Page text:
Hi, I’m Mike Massimino, astronaut and senior space adviser
here at the Intrepid Museum.
And today we’re going to be taking a look at our space shuttle, the Enterprise.
The Enterprise was the testing vehicle for the early space shuttle program.
It was the prototype and the proof of concept that a spacecraft could return
from orbit, land safely on a runway and then be reused.
Enterprise was used to test the engineering, technology, and the procedures
that would take astronauts into space for the following 30 years.
Construction began in 1974 and was completed in 1976.
NASA conducted many tests on new and experimental systems along the way.
The big question on the minds of engineers was can it craft this
large glide back into Earth’s atmosphere and land on a runway
instead of smaller capsules splashing down in the ocean.
Of all of the important testing the enterprise did, the approach and landing tests
were the most important.
NASA used Enterprise to conduct two main types of approach and landing tests.
The first was testing the shuttle carrier aircraft,
or the SCA with the shuttle attached to it.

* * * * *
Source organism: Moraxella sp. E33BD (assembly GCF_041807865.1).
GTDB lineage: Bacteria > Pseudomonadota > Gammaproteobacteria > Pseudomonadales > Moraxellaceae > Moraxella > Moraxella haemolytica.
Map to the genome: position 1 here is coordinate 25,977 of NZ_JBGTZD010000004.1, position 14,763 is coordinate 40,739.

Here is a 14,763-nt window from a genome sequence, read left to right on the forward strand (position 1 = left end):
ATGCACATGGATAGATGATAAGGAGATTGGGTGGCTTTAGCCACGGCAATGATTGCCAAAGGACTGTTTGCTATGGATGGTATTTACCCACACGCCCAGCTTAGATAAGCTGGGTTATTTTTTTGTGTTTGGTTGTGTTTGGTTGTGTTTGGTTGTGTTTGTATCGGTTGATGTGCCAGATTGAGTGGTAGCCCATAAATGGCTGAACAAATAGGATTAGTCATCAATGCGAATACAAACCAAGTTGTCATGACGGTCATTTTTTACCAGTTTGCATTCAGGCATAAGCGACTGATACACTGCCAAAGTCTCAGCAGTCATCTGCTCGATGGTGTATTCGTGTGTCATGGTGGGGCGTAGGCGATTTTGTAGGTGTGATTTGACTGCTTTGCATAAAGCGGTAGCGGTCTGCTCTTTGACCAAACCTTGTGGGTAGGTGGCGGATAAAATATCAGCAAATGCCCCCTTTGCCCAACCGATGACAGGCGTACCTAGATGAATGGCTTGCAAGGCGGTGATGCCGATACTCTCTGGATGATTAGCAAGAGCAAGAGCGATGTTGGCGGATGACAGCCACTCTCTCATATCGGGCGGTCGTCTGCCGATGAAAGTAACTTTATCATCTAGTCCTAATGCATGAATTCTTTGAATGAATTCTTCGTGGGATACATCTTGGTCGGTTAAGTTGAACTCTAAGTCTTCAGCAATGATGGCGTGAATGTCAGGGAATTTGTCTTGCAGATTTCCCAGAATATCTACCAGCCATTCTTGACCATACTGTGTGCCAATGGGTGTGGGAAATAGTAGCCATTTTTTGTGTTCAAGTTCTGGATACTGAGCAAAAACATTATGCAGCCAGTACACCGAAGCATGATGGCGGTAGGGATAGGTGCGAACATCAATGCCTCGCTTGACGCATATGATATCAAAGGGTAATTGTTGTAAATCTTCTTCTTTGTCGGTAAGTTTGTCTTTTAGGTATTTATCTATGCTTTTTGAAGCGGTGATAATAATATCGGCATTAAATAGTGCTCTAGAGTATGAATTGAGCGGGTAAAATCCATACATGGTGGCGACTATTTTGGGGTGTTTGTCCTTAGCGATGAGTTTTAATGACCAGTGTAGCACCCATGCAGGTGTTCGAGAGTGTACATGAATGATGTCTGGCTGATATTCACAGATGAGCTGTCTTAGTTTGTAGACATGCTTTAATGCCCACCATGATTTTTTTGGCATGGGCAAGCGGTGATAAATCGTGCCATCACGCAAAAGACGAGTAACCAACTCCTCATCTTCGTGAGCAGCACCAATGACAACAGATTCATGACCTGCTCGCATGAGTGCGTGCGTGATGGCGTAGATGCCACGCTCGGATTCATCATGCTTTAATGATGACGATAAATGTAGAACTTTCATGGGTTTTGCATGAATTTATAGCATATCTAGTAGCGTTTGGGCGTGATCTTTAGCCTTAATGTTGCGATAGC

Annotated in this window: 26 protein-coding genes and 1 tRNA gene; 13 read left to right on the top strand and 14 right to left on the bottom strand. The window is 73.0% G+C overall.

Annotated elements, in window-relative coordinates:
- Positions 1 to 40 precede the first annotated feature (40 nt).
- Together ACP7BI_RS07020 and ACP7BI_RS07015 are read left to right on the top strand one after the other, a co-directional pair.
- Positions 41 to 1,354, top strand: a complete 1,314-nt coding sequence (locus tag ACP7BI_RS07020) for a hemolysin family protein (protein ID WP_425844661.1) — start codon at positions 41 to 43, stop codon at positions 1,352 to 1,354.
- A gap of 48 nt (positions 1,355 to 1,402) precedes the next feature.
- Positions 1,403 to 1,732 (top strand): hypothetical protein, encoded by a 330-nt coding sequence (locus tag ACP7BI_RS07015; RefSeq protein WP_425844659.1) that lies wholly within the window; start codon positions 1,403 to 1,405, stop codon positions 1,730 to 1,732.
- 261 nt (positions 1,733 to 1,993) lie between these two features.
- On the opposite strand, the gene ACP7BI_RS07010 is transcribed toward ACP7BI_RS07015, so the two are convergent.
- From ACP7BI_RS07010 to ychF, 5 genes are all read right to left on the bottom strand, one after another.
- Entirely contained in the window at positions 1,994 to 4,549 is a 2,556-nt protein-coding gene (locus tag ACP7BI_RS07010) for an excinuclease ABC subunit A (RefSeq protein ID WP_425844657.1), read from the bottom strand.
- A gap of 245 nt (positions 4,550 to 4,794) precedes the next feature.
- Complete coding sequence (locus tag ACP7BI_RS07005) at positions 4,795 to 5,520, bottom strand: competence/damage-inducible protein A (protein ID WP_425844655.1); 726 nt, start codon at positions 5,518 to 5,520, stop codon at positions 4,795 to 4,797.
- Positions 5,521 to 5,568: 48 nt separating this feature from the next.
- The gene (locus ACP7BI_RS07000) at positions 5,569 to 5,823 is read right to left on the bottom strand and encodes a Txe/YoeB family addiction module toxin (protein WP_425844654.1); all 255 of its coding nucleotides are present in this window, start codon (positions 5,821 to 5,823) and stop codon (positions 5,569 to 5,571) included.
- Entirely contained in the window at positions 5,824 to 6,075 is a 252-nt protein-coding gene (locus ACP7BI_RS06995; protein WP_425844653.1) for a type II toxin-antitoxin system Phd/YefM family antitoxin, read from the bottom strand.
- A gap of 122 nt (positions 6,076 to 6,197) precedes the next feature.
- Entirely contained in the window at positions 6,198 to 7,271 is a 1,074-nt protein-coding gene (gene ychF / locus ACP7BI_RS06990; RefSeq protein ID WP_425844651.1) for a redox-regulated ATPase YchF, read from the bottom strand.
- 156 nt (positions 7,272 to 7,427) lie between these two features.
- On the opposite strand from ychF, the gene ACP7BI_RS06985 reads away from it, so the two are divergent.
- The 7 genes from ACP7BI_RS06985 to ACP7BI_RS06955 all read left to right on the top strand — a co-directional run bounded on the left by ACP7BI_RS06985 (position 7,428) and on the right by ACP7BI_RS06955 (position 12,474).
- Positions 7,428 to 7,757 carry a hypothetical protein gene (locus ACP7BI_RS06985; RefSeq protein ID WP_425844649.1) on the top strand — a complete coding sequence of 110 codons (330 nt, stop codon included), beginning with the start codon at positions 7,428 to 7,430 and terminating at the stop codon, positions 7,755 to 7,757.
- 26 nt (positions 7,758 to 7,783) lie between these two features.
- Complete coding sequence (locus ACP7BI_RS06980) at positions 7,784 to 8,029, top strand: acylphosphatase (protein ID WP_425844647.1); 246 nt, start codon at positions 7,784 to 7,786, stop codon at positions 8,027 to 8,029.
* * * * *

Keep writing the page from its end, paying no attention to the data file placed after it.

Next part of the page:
The second was free flight testing, where the Enterprise would be launched off
the back of the SCA and glide to land at Edwards
Air Force Base in California, on its own.
It was also used to test the launching facilities at
the Kennedy Space Center in Florida.
The original plan back in the 1970s was to retrofit
the Enterprise for spaceflight after the flight tests were completed.
However, NASA had learned so much from the testing that the design
for follow on shuttles would be changed significantly.
The primary difference was that the subsequent shuttles were lighter in weight,
making them able to fly higher, carry more cargo, and flight to orbits
with a greater inclination from the equator.
All essential for missions like repairing Hubble or building
the International Space Station.
Enterprise with retired to the Smithsonian in Washington, D.C.
in 1986, but was brought out of retirement in 2003
after the Columbia accident, which claimed the lives of seven astronauts.
NASA tested the impact of insulation foam on one of the wings of Enterprise to
see if Columbia had been damaged in a similar way.
And you can still see the results of those tests today.
In June of 2012, Enterprise was moved to its current home here on the Intrepid.
The Enterprise may have never gone all the way to space, but it was critically
important to the history and to the future of spaceflight.
As a test vehicle. Enterprise paved the way for the rest
of the space shuttle program and inspired
a generation to boldly go where no one had gone before.
For more behind the scenes videos, visit IntrepidMuseum.org